Blood and Black Lace

Blood and Black Lace
a.k.a. Sei donne per l’assassino

This is a film I’ve seen in a number of different versions over the years, most of them claiming to be uncut. Finally, however, the definitive version appears to have arrived. This release from VCI is completely uncut and jammed packed with extras, including a comparison between cut and uncut versions just so you know what you’ve been missing.

I’m not going to summarise the plot, because there isn’t a lot more to it than beautiful women being murdered by a masked assailant using some kind of spiked, mace-like glove as a weapon. However, any fan of Bava knows that the plot is almost irrelevant. It’s the style that counts and this one has got plenty of style, from the fashion house setting to the genre defining primary colours.

This is really where the Giallo genre takes off placing the brutal murders on centre stage rather than the detective work as in The Girl Who Knew Too Much. In other, later Giallo classics, such as What Have You Done to Solange and Profondo Rosso, the amateur detective work plays and important part in the plot development. Here though, as in Bava’s A Bay of Blood, it is the inventiveness and brutality of the murders themselves that hold the audience’s attention.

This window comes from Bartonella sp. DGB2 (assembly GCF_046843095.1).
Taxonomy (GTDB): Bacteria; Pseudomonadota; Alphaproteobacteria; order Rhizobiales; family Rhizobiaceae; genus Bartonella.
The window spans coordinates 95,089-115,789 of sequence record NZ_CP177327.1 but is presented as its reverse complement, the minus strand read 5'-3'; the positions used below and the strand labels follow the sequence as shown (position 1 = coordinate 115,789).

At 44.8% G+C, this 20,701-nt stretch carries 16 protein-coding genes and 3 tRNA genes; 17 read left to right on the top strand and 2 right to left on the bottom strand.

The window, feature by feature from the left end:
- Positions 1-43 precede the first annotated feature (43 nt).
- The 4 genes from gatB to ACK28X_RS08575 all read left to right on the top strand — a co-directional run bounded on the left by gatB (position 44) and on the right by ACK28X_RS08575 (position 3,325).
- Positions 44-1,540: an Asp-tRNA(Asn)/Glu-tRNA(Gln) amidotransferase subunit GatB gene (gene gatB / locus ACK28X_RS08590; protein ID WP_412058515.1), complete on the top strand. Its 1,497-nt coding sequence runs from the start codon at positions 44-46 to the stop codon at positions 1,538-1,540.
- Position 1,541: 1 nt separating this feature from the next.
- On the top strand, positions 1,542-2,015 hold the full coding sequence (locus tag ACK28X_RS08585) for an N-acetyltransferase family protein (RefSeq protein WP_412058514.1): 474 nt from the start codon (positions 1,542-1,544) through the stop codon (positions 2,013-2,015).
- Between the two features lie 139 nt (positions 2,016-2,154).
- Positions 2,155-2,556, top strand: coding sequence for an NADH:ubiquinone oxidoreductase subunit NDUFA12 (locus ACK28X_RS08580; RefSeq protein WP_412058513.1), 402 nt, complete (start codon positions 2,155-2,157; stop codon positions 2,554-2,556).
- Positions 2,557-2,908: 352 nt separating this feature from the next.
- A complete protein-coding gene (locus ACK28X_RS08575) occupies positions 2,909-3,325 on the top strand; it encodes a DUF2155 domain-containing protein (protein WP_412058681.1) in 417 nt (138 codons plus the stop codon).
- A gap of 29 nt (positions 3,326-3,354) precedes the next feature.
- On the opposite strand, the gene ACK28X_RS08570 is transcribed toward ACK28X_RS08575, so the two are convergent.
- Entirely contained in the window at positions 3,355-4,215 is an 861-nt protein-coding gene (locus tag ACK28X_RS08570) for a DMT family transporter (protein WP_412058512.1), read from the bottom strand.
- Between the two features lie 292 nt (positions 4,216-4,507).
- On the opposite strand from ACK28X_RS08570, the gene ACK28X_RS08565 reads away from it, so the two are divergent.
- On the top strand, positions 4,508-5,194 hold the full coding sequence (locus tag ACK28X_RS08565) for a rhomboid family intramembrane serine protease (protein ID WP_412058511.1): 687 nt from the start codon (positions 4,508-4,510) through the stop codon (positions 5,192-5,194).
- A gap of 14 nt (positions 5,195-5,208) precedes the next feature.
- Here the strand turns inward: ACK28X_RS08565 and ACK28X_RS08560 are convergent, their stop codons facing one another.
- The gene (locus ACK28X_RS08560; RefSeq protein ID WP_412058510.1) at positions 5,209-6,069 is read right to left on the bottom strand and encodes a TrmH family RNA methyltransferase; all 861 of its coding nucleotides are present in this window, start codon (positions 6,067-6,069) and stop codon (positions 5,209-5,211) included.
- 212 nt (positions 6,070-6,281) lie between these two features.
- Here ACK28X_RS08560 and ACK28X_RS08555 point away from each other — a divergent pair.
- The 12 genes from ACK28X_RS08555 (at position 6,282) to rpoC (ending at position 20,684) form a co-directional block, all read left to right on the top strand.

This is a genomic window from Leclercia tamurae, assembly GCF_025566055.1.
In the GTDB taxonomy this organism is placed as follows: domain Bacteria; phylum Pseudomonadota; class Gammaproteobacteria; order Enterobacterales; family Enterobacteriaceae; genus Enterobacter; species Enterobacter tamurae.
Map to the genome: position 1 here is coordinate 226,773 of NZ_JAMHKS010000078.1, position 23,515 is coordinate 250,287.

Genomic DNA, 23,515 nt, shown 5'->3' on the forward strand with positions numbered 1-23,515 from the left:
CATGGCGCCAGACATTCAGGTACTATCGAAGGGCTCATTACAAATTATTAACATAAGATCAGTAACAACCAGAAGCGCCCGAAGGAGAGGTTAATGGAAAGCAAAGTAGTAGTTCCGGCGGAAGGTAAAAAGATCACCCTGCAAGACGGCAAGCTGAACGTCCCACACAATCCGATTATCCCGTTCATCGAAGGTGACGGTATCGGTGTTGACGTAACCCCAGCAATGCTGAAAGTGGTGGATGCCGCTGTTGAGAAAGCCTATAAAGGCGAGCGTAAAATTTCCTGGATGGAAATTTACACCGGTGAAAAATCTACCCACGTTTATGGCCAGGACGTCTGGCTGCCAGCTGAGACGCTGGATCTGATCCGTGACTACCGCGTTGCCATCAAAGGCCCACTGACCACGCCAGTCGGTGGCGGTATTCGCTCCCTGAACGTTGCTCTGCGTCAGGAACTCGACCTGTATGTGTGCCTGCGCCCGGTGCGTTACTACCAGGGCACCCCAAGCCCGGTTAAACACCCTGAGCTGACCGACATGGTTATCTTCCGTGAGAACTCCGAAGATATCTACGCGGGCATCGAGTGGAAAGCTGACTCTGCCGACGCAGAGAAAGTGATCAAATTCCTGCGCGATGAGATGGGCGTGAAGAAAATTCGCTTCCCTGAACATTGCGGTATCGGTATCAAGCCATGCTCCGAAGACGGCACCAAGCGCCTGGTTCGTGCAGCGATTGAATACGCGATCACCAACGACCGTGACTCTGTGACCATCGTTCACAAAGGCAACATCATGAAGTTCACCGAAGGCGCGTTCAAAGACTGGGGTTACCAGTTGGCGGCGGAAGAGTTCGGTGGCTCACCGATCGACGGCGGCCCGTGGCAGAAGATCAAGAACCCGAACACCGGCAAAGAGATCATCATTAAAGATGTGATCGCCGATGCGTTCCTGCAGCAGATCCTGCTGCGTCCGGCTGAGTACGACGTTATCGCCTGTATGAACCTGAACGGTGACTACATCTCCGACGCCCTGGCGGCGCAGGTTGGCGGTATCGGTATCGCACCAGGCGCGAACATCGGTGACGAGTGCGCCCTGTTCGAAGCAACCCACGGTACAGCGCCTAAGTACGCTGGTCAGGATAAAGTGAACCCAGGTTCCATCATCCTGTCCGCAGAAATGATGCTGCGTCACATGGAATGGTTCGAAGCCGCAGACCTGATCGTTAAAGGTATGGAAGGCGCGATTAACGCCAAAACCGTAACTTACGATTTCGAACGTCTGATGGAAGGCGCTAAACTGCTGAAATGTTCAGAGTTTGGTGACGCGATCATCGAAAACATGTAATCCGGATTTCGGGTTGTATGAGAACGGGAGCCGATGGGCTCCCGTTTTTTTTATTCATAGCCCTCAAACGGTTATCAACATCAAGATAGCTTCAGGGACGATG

The two lead roles are taken by Cameron Mitchell, Buck Cannon in TV’s The High Chaparral , and Hungarian Beauty, Éva Bartók, but there are so many characters (mostly to be murdered)here that there is little time foe character development. Performances are typical of Italian genre cinema, but that only goes to enhance the hyper-reality that Bava creates in this film.

This is an essential purchase for all Bava fans, even if you’ve already got another version. My only gripe is the sleeve design (see lower picture) which is tacky to say the least. I know we’re not taking about high art here, but style is the main selling point of Bava and this certainly does not suggest style.

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This entry was posted in Blood and Black Lace, Cameron Mitchell, Giallo, Italian cinema, Italian Horror, Mario Bava. Bookmark the permalink.

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